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See: Binomial theorem

Find and compare q-analogues of the binomial theorem.

• Write out examples, inductions, bijections.
• Interpret each of the choice frameworks in terms of a q-analogue.
• Analyze the recurrence relation. What can possibly be counted by it?
• What other recurrence relations can there be?

Q-analogues of the binomial theorem:

• Each cell or inversion has weight {$q$}.
• Subspaces of a vector space over a finite field.
• Simplexes - the {$k$} vertices have weights from {$1,q,q^2,\dots\,q^n$} and each edge has weight {$q^{-1}$}.

The sum of the weights of the vertices of an n-simplex is given by:

{$$\left [ n \right ]_q = 1 + q + q^2 + \dots + q^{n-1} = \frac{q^n-1}{q-1}$$}

Gaussian binomial coefficients are given by the induction:

{$$\begin{bmatrix}n\\k\end{bmatrix}_q = \begin{bmatrix}n-1\\k\end{bmatrix}_q + q^{n-k}\begin{bmatrix}n-1\\k-1\end{bmatrix}_q$$}

{$$\begin{bmatrix}n\\k\end{bmatrix}_q = \frac{\left [ n \right ]_q!}{\left [ k \right ]_q! \left [ n-k \right ]_q!}$$}

Given a prime {$q$}, the number of {$k$}-dimensional subspaces of {$\mathbb{F}^n_q$} is {$\begin{bmatrix}n\\k\end{bmatrix}_q$}.

{$\mathbb{F}^n_q$} consists of {$q^n$} vectors of which {$q^n-1$} are nonzero vectors. The number of k-tuples of linear independent vectors is given by the product of {$q^n-1$} possibilities for the first choice, {$q^n-q$} for the second choice, {$q^n-q^2$} for the third choice, and so on, up to {$q^n-q^2$} possiblities for the {$k$}th choice. This gives the product:

{$$(q^n-1)(q^n-q)(q^n-q^2)\cdots(q^n-q^{k-1})$$}

Then we have overcounted because some of these k-tuples generate the same vector subspace. By the same argument we find that any {$k$}-dimensional vector space is spanned by the following number of k-tuples of linear independent vectors:

{$$(q^k-1)(q^k-q)(q^k-q^2)\cdots(q^k-q^{k-1})$$}

Thus we divide, yielding the answer.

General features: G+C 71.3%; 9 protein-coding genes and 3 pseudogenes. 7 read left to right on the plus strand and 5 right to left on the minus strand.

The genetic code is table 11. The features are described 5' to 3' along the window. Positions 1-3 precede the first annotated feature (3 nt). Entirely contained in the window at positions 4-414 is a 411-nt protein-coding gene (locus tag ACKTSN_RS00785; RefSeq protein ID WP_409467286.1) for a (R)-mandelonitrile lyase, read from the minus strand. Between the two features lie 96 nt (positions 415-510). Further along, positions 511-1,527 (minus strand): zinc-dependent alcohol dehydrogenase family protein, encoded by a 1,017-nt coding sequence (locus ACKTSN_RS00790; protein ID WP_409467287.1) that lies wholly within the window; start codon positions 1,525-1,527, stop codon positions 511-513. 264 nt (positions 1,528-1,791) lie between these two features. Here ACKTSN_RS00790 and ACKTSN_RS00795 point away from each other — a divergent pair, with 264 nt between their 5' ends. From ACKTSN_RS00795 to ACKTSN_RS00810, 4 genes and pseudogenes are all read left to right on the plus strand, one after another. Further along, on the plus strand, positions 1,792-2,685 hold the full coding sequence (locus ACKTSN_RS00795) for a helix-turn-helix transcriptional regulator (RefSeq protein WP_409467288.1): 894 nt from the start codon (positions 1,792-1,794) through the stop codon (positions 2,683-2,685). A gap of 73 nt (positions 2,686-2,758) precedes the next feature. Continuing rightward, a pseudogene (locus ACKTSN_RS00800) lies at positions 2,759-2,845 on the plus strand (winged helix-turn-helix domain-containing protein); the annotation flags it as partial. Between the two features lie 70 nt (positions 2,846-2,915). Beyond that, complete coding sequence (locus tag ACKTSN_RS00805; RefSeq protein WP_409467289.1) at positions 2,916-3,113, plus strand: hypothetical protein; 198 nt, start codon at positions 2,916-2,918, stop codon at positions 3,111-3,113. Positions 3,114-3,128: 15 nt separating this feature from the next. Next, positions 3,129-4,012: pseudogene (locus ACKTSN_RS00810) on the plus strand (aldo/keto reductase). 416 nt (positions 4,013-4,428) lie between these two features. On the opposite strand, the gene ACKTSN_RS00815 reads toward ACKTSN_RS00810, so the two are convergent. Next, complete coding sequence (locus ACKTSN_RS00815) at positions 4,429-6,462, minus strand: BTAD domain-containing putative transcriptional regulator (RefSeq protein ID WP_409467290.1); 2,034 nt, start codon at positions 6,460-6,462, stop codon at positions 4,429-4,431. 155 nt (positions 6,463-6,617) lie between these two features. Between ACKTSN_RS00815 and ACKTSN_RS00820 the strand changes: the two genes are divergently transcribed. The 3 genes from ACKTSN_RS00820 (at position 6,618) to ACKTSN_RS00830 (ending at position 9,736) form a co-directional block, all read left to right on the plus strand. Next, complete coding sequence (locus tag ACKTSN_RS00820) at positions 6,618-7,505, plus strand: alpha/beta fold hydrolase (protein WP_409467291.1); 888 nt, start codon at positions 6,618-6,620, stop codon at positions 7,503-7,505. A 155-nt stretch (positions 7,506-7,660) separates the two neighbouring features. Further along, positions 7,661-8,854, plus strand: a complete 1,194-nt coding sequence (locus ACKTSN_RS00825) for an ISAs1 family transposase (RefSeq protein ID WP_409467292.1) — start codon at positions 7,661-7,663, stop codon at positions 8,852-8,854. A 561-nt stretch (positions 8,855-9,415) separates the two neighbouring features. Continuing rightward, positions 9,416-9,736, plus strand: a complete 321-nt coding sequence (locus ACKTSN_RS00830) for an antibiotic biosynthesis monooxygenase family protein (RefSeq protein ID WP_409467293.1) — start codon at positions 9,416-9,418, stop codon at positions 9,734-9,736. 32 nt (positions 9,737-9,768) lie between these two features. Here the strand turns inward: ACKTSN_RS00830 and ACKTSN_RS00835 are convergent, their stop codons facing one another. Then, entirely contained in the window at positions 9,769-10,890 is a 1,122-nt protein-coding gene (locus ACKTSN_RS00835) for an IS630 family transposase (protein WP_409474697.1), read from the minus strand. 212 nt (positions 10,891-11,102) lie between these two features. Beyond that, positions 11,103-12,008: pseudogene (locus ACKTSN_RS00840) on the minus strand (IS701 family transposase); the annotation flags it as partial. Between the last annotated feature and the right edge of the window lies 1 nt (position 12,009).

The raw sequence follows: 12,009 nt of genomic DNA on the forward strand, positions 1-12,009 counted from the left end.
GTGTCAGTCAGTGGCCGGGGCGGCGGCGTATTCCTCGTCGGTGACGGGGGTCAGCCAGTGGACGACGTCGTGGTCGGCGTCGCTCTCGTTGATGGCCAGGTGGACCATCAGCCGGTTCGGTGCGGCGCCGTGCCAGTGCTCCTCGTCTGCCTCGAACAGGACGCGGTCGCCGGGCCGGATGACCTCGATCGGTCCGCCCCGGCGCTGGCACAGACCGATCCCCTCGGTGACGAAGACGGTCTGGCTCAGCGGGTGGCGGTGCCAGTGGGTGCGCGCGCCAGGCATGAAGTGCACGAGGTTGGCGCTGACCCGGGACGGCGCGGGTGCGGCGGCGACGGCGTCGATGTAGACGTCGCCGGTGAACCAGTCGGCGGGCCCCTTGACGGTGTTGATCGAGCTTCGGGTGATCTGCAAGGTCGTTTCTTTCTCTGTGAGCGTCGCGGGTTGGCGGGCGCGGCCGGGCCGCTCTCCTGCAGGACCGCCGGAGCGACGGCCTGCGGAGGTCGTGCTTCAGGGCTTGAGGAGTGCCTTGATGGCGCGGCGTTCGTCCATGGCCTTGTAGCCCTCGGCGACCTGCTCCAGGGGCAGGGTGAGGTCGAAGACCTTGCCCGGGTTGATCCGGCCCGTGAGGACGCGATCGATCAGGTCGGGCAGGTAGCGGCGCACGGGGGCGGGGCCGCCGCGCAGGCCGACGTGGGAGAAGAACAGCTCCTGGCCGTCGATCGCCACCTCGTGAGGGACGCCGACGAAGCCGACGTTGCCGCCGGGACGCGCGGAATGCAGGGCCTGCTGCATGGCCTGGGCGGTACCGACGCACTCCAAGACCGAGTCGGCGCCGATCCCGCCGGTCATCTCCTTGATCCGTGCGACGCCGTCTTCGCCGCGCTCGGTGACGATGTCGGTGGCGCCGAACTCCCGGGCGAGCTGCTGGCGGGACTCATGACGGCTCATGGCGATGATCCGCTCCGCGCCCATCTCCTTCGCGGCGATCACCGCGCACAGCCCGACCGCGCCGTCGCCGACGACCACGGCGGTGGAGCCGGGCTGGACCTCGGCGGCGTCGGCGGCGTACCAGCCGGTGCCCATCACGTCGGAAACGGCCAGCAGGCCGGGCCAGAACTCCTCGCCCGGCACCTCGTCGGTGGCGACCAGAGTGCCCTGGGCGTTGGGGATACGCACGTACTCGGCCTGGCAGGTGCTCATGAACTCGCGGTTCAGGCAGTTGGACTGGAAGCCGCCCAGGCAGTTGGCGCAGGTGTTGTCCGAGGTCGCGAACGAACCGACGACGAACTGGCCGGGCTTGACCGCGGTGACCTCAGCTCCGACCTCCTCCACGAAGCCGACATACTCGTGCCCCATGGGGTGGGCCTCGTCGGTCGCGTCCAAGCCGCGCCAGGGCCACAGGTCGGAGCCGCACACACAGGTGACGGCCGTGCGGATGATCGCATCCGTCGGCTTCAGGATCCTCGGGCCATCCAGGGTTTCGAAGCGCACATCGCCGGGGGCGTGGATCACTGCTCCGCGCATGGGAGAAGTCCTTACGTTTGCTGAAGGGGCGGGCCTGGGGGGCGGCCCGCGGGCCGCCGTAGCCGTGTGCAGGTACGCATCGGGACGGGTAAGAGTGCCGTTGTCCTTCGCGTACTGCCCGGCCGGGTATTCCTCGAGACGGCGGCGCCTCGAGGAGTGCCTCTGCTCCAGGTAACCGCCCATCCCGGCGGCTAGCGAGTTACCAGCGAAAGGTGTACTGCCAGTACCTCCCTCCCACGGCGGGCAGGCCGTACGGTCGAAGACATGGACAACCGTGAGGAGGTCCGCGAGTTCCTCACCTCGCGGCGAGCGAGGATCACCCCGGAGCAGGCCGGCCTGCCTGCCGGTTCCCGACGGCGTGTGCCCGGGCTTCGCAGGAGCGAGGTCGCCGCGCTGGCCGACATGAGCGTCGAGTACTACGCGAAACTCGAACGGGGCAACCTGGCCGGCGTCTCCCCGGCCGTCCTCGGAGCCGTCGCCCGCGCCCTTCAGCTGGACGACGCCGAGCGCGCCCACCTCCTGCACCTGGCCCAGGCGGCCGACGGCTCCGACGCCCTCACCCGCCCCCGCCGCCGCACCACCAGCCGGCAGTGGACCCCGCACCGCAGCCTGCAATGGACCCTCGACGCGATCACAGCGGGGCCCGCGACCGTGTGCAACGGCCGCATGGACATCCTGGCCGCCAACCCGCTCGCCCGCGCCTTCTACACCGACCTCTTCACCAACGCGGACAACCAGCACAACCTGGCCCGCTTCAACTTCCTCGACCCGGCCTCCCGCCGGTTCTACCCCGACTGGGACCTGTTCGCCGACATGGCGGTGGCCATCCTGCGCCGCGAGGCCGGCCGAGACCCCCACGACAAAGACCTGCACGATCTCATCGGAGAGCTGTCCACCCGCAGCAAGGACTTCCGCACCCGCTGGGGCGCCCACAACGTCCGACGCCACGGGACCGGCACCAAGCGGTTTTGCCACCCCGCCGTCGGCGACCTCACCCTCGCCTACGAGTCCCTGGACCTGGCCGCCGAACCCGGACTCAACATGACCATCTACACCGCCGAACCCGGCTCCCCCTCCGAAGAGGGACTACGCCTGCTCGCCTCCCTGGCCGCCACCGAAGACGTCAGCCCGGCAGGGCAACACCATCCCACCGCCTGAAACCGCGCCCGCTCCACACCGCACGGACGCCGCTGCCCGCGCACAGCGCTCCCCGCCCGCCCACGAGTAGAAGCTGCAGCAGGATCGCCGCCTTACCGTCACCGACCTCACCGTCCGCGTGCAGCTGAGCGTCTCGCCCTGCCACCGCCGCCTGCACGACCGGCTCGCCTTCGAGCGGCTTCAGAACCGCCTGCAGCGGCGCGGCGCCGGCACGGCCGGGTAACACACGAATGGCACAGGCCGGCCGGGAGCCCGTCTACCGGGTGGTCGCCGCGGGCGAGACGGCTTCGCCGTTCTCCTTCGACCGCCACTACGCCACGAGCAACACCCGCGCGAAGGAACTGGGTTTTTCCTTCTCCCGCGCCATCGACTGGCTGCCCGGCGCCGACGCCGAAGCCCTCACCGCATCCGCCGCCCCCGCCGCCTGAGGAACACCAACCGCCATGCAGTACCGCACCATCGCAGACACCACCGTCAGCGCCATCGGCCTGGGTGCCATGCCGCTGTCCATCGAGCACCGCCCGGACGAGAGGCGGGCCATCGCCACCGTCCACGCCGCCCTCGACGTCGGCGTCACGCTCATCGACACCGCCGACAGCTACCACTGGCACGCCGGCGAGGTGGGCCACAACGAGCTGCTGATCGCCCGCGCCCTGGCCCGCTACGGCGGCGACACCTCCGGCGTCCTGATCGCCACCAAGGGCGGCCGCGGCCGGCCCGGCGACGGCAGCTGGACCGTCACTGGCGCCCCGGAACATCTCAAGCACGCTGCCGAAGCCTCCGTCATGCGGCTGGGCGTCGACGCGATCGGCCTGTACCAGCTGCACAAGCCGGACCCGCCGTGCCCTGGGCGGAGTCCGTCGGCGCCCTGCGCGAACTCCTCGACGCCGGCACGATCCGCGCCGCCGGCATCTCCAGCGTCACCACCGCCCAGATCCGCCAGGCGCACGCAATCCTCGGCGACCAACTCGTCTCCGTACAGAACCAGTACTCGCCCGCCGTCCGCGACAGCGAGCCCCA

Challenge: I want to reconstruct an argument that I had. It went something as follows. Given a basis {$x_1, x_2, \dots, x_n$} there is only one choice for the first element, but then there are q choices for {$qx_1 + x_2$} and {$q^2$} choices for {$qx_1 + qx_2 + x_3$} and so on. But when q=1, then there is no real choice because we are choosing out of one. And that is the essence of {$F_1$}.

Peter Cameron: Every k-dimensional subspace has a unique basis consisting of k vectors in reduced echelon form. The number of matrices in reduced echelon form satisfies the recurrence, which adds the numbers of matrices where the leading 1 in the last row is:

• in the last position (so deleting the last row and column gives a reduced echelon matrix) or
• in an earlier position (so the last column is arbitrary, and deleting it gives a reduced echelon matrix).

Henry Cohn: Given a prime {$q$}, the number of {$k$}-dimensional subspaces of {$\mathbb{P}^n(\mathbb{F}^n_q)$} is {$\begin{bmatrix}n+1\\k+1\end{bmatrix}_q$}.

The weights of the Gaussian binomial coefficients count the number of cells to the left of the paths in Pascal's triangle.

Bruce Sagan via Peter Cameron: The binomial coefficient Bin(n,k) counts the k-element subsets of an n-element set. Now suppose we have a cyclic permutation σ of the set, and we wish to count its orbits on k-subsets. By the Orbit-counting Lemma, we have to count the subsets fixed by any power of σ. Now it turns out that the number of sets fixed by a power of σ of order d is the result of substituting a primitive dth root of unity for q in Gauss(n,k)q.

See Bruce Sagan: Words

inversions {$\sum_{w\in W_{n,k}}q^{\textrm{Inv} \; w}$} where {$\textrm{Inv} \; w = \left | \left \{ (i,j):i<j \; \mathrm{and} \; a_i>a_j \right \} \right |$}

major index {$\sum_{w\in W_{n,k}}q^{\textrm{Maj} \; w}$} where {$\textrm{Maj} \; w = \sum_{a_i>a_{i+1}}i$}

In what sense are the major index and the inversions duals of each other?